“Today in the United States, one is six children suffers from a disability that affects their behavior, memory, or ability to learn. We spend more than $80 billion each year to treat neurodevelopmental disorders. Diagnoses of Attention Deficit Hyperactivity Disorder (ADHD) alone are up by 250% since 1990.”
As a parent, this information is extremely alarming and I am a firm believer that nutrition plays a huge role in these facts and figures. The way that a child’s brain is built depends on what they are fed when they are rapidly growing (during their first years). This means that growing children literally are what they eat!
Nutrition has actually been called the single greatest environmental influence on babies in the womb and during infancy, and it continues to be vital throughout the first years of life. Cognitive development is a term which includes areas such as human perception, thinking and learning. Nutrition, is among the major factors that affect cognitive development. Because there is more than one factor that influences learning, scientists cannot say that eating this or that specific thing will make anyone smarter, however the role of good nutrition in child development and learning is crucial!
Consuming a proper balance of nutrients during this early period of life is critical for normal brain development. When there is a shortage of nutrients like iron and iodine, this can impair cognitive and motor development and is often irreversible. There is also growing evidence that DHA (an essential fatty acid) is a major element necessary for the complete production of synapses, which makes the first years of life a critical period of learning and development. There are many other nutrients that have been linked specifically to early brain functioning such as choline, folic acid, and zinc. Nutrient deficiencies also affect the complex chemical processes of the brain and can lead to less efficient communication between brain cells.
A healthy brain is composed of about 60% structural fat, and as the brain grows, it selects building blocks from among the fatty acids that are available in what the child eats. The most common structural fat in the brain is DHA (docosahexaenoic acid), an omega 3-fatty acid. DHA is also important for the structure of the retina of the eye. There are numerous studies that have suggested that low DHA levels are associated with problems with intelligence, vision, and behavior.
Another essential nutrient for optimal brain function is iron. There was a study in the December 2004 Archives of Pediatrics and Adolescent Medicine that was the first to report a connection between children’s iron levels and ADHD. The study showed that the average iron level in non ADHD kids was normal, while the average level in children with ADHD was about half that of the others, with lower iron levels showing worse ADHD symptoms, worse hyperactivity, worse oppositional behavior, and worse cognitive scores. The most alarming part of this study was that none of the children had iron levels that were low enough to indicate anemia, so they all tested “normal” on the blood tests that doctors use to screen for iron problems! When some researchers fed appropriate iron to children with ADHD, their test scores and symptoms improved!
Antioxidants have been linked to improved memory and brain function and are found in a large variety of whole foods.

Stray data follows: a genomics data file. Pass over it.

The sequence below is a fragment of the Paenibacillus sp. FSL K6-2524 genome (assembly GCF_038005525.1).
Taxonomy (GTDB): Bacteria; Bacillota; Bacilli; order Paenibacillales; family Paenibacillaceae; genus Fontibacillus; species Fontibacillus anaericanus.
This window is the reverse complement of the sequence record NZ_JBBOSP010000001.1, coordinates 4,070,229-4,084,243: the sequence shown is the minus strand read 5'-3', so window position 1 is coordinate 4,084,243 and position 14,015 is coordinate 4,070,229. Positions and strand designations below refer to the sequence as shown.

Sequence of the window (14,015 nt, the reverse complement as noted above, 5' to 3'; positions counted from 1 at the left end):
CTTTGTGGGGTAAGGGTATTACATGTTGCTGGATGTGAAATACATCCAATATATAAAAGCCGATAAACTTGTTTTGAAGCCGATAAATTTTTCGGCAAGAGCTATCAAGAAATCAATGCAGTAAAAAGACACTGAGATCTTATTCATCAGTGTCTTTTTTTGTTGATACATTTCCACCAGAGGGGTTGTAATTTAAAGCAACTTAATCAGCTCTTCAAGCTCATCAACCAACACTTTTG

Now let us take a moment to talk about organophosphates. These are the substances that are most commonly used as insecticides in conventional and chemical agriculture. They actually act as nerve agents and have been linked to neurodevelopmental problems!
This is where organically grown food comes in to save the day! Organically grown foods are produced without using these toxic pesticides, so choosing to buy organic food for your children can immediately and significantly decrease their exposure to these pesticides so you will be protecting their developing brains! On average, organic foods are also about 30% higher in antioxidants than non-organic foods so each serving is is more nutritionally dense!
This doesn’t mean that we have to feed our children unappetizing food. Their diet does need to be balanced with delicious whole foods, grown in a nutrition enhancing way, without toxins or pesticides, and repared in a way that also preserves nutrients. This is much easier than it sounds, especially when getting in the habit of doing it, because then it just becomes second nature! There are plenty of cookbooks and simple recipes that can make eating fun and healthy for both the parent to prepare and the child to eat!
Limit their intake of processed foods with artificial colors and preservatives, this will make a huge difference in the way they develop. Make sure they eat breakfast, it is ESSENTIAL! Buy organic, whenever possible, as studies have shown this has made a HUGE difference in their toxic load. Focus on organic fresh fruits, vegetables, grains, legumes, and humanely raised meat and poultry to meet optimal nutritional needs and to help their brains operate at their very best.
A parent’s role in proper nutrition is important because our children depend on us to eat, so it is up to you to provide them with adequate nutrition. Think of their brains as an engine, and if we want them to do their best in school, we need to provide them with clean, high quality fuel! When a child begins to form likes and dislikes, accept their preferences, but continue to introduce them to small amounts of new and healthy foods. These are the years in which they form their eating habits for the rest of their lives, so let’s make them good habits! Be a good role model for healthy eating and use this as motivation to cook healthy meals for the whole family as well! Let’s feed our children food that will nourish their brain, and provide them with a foundation that will help them succeed in school and in life!